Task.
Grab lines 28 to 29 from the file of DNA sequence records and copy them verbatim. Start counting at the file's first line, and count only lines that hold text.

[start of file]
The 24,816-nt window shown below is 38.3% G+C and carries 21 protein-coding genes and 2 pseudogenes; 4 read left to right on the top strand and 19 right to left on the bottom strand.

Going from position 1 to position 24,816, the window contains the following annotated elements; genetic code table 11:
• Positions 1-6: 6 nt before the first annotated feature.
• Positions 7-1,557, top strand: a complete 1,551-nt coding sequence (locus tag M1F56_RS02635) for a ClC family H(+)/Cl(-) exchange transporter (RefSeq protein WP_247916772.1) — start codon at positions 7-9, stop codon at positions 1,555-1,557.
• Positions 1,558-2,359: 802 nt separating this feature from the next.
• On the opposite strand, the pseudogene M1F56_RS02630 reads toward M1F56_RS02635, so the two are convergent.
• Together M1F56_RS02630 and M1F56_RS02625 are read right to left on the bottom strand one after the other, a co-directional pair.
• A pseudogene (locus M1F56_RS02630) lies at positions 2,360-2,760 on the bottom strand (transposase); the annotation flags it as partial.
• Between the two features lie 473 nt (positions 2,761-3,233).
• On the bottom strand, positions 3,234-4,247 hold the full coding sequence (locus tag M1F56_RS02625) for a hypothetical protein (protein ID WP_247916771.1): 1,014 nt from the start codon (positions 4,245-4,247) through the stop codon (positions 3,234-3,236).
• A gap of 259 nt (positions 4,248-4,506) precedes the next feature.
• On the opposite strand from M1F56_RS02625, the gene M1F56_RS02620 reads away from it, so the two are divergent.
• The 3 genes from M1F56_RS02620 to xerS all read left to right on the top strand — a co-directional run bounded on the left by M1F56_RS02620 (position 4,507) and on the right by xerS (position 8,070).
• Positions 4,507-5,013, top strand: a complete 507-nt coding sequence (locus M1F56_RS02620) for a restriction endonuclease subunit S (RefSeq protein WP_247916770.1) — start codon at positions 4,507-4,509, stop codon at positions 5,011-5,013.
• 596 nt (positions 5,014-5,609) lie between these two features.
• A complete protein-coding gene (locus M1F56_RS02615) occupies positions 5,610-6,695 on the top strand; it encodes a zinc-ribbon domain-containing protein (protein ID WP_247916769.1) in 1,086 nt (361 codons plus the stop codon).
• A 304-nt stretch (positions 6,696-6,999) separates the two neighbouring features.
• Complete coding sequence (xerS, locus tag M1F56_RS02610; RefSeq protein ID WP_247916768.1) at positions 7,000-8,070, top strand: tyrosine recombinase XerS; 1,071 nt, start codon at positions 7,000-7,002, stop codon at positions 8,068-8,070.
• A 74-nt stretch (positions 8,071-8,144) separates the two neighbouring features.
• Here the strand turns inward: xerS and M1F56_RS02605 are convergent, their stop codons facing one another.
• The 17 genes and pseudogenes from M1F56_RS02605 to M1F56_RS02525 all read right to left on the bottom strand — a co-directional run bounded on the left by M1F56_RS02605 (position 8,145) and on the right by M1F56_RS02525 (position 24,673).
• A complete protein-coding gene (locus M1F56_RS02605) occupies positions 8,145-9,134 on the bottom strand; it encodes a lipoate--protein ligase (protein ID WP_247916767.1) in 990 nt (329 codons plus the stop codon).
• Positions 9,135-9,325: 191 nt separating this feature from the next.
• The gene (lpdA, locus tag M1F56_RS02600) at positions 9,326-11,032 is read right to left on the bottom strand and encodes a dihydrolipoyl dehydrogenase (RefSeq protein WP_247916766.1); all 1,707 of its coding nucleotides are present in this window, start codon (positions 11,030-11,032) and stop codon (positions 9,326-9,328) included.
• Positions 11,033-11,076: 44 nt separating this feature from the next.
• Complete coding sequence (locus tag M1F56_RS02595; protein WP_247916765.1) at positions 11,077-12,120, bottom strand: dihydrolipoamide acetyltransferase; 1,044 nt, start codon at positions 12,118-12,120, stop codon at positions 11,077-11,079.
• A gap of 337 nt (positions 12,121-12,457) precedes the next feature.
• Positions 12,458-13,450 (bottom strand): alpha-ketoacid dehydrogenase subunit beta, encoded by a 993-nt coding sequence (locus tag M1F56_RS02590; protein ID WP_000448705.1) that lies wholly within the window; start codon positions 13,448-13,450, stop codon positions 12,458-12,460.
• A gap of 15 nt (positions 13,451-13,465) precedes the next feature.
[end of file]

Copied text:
• Positions 12,458-13,450 (bottom strand): alpha-ketoacid dehydrogenase subunit beta, encoded by a 993-nt coding sequence (locus tag M1F56_RS02590; protein ID WP_000448705.1) that lies wholly within the window; start codon positions 13,448-13,450, stop codon positions 12,458-12,460.
• A gap of 15 nt (positions 13,451-13,465) precedes the next feature.